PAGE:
|     | Operation                             | Name    | Rows  | Bytes | Cost (%CPU)| Time     |
-------------------------------------------------------------------------------------------------
|   0 | SELECT STATEMENT                      |         |       |       |   246 (100)|          |
|   1 |  SORT AGGREGATE                       |         |     1 |     7 |            |          |
|   2 |   INLIST ITERATOR                     |         |       |       |            |          |
|   3 |    TABLE ACCESS BY INDEX ROWID BATCHED| MYSALES | 20000 |   136K|   246   (0)| 00:00:01 |
|*  4 |     INDEX RANGE SCAN                  | SI      | 20000 |       |    40   (0)| 00:00:01 |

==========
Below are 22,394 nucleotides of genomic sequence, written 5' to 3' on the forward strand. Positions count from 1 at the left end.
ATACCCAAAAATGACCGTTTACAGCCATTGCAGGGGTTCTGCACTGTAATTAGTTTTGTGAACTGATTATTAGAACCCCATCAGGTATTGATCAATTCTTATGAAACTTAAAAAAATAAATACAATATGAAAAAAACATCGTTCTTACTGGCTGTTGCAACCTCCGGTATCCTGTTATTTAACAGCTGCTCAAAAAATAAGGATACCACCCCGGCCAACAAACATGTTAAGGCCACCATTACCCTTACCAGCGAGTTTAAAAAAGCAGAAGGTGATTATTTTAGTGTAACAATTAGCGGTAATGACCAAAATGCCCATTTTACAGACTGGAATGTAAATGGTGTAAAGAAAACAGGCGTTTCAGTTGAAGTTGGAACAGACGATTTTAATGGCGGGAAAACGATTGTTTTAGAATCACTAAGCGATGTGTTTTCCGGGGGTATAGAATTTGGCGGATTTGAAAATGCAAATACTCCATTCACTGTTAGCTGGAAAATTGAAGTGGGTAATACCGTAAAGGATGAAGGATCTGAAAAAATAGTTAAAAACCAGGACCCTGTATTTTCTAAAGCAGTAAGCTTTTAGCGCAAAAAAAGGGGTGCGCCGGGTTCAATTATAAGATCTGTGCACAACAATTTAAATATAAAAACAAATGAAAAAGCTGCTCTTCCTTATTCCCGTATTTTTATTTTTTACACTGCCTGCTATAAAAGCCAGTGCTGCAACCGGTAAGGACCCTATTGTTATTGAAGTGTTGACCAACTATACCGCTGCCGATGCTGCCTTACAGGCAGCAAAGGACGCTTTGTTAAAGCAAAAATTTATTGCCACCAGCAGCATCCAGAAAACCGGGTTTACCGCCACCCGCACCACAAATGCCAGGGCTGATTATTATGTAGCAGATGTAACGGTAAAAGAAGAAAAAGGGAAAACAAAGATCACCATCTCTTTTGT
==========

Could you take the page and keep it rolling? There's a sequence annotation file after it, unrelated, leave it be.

-------------------------------------------------------------------------------------------------

Has the Optimizer decided that an index range scan is still the best option? We can answer that if we take another look at the SQL plan baselines: 

SELECT plan_name,sql_handle,sql_text,enabled, accepted
FROM   dba_sql_plan_baselines
WHERE  sql_text LIKE '%SPM%';
PLAN_NAME                       SQL_HANDLE           SQL_TEXT                            ENA ACC ------------------------------- -------------------- ----------------------------------- --- --- SQL_PLAN_bk42daz2f53zwc69cec1f  SQL_b9104d57c4e28ffc select /* SPM */ count(*),sum(val)  YES NO                                                      from mysales                                                      where sale_type in (2,3) SQL_PLAN_bk42daz2f53zwb9fe04b5  SQL_b9104d57c4e28ffc select /* SPM */ count(*),sum(val)  YES YES                                                      from mysales                                                      where sale_type in (2,3)